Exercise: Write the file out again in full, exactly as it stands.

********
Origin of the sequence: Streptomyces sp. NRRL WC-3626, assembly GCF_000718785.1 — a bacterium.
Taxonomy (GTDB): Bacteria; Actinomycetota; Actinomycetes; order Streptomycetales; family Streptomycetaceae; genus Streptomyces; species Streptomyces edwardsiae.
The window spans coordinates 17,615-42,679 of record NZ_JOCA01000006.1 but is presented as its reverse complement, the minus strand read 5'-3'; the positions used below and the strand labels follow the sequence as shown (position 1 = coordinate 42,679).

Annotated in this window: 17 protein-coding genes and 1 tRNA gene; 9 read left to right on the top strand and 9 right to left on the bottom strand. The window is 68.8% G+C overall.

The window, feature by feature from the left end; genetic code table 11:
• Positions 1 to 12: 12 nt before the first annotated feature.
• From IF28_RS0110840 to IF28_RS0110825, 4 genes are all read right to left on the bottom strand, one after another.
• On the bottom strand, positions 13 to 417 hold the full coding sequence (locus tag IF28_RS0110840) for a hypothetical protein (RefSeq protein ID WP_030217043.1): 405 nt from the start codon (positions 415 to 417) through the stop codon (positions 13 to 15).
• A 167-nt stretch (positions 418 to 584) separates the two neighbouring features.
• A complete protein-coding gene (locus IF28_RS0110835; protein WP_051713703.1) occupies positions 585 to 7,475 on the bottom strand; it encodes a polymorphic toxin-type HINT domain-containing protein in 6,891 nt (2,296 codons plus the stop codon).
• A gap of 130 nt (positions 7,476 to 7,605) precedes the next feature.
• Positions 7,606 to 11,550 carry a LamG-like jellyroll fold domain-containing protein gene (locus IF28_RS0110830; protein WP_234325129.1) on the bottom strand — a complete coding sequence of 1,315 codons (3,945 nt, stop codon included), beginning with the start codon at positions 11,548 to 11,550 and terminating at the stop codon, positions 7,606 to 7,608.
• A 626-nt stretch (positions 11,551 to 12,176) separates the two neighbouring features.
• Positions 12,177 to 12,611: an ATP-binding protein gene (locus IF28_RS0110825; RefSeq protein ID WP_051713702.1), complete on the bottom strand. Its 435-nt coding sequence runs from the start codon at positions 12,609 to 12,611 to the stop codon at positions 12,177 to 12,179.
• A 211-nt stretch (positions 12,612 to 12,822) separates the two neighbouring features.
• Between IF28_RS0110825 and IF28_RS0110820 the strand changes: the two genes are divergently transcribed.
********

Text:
Origin of the sequence: Streptomyces sp. NRRL WC-3626, assembly GCF_000718785.1 — a bacterium.
Taxonomy (GTDB): Bacteria; Actinomycetota; Actinomycetes; order Streptomycetales; family Streptomycetaceae; genus Streptomyces; species Streptomyces edwardsiae.
The window spans coordinates 17,615-42,679 of record NZ_JOCA01000006.1 but is presented as its reverse complement, the minus strand read 5'-3'; the positions used below and the strand labels follow the sequence as shown (position 1 = coordinate 42,679).

Annotated in this window: 17 protein-coding genes and 1 tRNA gene; 9 read left to right on the top strand and 9 right to left on the bottom strand. The window is 68.8% G+C overall.

The window, feature by feature from the left end; genetic code table 11:
• Positions 1 to 12: 12 nt before the first annotated feature.
• From IF28_RS0110840 to IF28_RS0110825, 4 genes are all read right to left on the bottom strand, one after another.
• On the bottom strand, positions 13 to 417 hold the full coding sequence (locus tag IF28_RS0110840) for a hypothetical protein (RefSeq protein ID WP_030217043.1): 405 nt from the start codon (positions 415 to 417) through the stop codon (positions 13 to 15).
• A 167-nt stretch (positions 418 to 584) separates the two neighbouring features.
• A complete protein-coding gene (locus IF28_RS0110835; protein WP_051713703.1) occupies positions 585 to 7,475 on the bottom strand; it encodes a polymorphic toxin-type HINT domain-containing protein in 6,891 nt (2,296 codons plus the stop codon).
• A gap of 130 nt (positions 7,476 to 7,605) precedes the next feature.
• Positions 7,606 to 11,550 carry a LamG-like jellyroll fold domain-containing protein gene (locus IF28_RS0110830; protein WP_234325129.1) on the bottom strand — a complete coding sequence of 1,315 codons (3,945 nt, stop codon included), beginning with the start codon at positions 11,548 to 11,550 and terminating at the stop codon, positions 7,606 to 7,608.
• A 626-nt stretch (positions 11,551 to 12,176) separates the two neighbouring features.
• Positions 12,177 to 12,611: an ATP-binding protein gene (locus IF28_RS0110825; RefSeq protein ID WP_051713702.1), complete on the bottom strand. Its 435-nt coding sequence runs from the start codon at positions 12,609 to 12,611 to the stop codon at positions 12,177 to 12,179.
• A 211-nt stretch (positions 12,612 to 12,822) separates the two neighbouring features.
• Between IF28_RS0110825 and IF28_RS0110820 the strand changes: the two genes are divergently transcribed.